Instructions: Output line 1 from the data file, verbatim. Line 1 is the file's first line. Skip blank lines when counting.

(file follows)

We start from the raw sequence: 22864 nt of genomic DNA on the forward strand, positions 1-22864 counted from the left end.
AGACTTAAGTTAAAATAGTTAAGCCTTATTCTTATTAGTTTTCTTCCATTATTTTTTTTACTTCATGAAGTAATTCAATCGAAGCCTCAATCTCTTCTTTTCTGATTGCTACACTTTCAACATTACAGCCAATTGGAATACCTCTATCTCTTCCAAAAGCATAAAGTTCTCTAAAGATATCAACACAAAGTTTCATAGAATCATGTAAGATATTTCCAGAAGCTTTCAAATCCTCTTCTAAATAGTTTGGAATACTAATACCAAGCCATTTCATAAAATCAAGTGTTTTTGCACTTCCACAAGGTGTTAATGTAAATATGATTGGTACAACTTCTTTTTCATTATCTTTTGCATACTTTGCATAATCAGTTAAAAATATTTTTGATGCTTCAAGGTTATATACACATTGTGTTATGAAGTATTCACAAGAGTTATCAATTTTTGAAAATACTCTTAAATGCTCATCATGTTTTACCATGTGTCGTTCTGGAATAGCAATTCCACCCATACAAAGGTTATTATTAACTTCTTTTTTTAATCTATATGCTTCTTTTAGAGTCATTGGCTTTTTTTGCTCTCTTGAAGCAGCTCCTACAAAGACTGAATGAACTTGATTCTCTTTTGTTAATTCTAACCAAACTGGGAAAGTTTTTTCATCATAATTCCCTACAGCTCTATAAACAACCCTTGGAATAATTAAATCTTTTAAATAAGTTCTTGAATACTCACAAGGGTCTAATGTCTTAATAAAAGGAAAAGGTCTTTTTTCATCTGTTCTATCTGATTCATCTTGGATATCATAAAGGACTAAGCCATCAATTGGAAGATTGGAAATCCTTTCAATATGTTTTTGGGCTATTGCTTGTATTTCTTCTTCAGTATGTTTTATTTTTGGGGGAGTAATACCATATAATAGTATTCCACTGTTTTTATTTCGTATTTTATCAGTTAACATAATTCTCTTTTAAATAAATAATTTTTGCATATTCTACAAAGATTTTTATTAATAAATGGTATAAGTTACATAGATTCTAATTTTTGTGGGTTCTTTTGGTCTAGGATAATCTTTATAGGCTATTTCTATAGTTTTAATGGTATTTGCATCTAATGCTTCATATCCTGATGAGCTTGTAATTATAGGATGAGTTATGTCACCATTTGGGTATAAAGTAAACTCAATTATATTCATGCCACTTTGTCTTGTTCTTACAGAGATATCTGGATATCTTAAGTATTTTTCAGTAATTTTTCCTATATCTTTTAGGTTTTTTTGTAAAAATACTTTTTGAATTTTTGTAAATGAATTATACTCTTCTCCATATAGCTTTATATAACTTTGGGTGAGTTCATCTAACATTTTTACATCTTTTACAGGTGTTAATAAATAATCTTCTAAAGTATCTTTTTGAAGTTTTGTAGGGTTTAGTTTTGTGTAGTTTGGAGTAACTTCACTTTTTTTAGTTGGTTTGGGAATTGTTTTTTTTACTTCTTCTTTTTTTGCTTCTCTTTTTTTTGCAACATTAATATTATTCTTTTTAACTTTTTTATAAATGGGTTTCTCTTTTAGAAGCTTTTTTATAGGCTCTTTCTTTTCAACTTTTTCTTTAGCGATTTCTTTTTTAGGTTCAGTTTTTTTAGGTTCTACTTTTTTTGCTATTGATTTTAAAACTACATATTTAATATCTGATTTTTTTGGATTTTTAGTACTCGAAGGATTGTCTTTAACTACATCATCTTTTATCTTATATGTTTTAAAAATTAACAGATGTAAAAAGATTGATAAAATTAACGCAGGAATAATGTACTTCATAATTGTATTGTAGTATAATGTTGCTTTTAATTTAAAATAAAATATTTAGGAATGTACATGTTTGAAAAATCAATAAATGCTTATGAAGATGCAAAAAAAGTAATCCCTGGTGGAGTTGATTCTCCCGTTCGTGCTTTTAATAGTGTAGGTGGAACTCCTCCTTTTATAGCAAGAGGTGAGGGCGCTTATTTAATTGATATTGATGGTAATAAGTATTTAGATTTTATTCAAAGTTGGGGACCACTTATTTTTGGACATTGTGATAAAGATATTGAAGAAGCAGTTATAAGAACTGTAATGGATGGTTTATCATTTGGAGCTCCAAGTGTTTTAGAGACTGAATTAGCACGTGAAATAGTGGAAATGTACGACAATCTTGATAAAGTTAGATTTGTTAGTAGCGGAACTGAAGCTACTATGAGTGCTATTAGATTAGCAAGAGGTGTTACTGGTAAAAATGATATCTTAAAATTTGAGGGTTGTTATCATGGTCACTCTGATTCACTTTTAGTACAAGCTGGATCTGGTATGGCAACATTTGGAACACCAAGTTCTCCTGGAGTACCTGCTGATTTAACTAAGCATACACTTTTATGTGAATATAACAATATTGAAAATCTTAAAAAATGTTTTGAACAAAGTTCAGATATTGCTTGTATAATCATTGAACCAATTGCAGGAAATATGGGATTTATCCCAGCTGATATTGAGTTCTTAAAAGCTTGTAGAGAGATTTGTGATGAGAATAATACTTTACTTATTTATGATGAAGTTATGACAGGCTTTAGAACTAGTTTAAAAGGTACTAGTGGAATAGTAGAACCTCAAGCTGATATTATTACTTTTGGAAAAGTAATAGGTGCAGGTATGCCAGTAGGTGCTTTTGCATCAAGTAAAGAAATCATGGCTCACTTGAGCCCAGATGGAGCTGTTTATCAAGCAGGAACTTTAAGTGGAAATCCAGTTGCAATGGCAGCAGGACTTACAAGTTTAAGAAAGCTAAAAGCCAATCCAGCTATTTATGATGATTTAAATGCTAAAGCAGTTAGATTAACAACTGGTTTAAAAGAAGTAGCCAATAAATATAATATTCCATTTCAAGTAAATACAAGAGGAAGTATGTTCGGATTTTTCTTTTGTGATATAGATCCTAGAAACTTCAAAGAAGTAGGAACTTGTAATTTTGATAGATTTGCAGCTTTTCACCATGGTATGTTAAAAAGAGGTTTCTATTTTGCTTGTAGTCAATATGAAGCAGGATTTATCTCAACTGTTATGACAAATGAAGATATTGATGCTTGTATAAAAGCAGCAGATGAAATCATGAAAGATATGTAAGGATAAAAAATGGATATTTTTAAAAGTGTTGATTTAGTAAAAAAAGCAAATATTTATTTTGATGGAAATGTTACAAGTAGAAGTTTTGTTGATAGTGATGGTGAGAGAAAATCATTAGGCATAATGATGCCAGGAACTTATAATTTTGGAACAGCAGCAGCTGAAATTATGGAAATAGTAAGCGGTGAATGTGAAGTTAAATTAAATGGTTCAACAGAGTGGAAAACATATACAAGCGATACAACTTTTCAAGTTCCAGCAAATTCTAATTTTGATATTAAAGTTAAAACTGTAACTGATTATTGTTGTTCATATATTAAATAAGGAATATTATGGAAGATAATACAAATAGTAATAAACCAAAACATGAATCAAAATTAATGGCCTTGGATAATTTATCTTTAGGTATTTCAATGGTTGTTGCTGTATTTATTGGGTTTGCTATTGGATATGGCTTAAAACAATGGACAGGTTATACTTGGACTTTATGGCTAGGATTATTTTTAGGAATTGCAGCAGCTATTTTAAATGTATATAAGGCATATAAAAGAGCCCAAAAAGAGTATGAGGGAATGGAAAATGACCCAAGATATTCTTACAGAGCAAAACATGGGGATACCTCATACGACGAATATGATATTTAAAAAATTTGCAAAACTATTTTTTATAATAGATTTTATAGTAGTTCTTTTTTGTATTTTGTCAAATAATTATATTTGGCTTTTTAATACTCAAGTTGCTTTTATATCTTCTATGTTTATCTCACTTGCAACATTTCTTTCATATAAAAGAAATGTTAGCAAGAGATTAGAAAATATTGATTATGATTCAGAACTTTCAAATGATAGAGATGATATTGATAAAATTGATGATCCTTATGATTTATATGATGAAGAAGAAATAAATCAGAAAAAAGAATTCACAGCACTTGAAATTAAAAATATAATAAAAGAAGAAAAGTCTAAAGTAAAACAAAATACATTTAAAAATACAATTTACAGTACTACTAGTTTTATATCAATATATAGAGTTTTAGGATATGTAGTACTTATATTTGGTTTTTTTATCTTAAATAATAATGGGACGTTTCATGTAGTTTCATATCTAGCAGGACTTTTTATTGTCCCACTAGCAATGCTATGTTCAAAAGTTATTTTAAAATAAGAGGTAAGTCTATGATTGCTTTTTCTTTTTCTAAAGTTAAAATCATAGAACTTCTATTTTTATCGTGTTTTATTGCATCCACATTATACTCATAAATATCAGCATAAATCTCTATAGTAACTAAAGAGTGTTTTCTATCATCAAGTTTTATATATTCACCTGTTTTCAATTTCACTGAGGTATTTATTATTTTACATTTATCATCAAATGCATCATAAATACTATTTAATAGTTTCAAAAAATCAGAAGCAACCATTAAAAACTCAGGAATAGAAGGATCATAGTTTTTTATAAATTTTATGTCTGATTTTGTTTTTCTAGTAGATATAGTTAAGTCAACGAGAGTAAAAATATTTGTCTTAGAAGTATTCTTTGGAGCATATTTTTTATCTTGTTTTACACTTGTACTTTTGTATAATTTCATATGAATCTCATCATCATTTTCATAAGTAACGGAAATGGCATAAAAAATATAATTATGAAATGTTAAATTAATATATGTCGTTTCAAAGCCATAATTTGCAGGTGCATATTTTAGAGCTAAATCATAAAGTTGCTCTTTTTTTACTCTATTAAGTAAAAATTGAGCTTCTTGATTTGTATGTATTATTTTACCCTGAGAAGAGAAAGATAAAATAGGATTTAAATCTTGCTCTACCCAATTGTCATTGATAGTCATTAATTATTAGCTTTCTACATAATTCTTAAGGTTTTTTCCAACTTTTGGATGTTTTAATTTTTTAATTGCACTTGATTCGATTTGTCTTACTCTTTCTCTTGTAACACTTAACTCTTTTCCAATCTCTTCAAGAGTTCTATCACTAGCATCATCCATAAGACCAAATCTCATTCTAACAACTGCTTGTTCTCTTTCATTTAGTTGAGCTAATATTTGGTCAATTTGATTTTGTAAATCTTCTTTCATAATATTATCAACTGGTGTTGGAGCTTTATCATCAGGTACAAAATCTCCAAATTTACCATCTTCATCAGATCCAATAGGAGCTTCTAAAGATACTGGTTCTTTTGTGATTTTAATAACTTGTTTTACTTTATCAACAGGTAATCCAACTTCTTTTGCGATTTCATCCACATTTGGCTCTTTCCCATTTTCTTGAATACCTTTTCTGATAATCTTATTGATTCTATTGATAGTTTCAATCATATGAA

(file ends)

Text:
We start from the raw sequence: 22864 nt of genomic DNA on the forward strand, positions 1-22864 counted from the left end.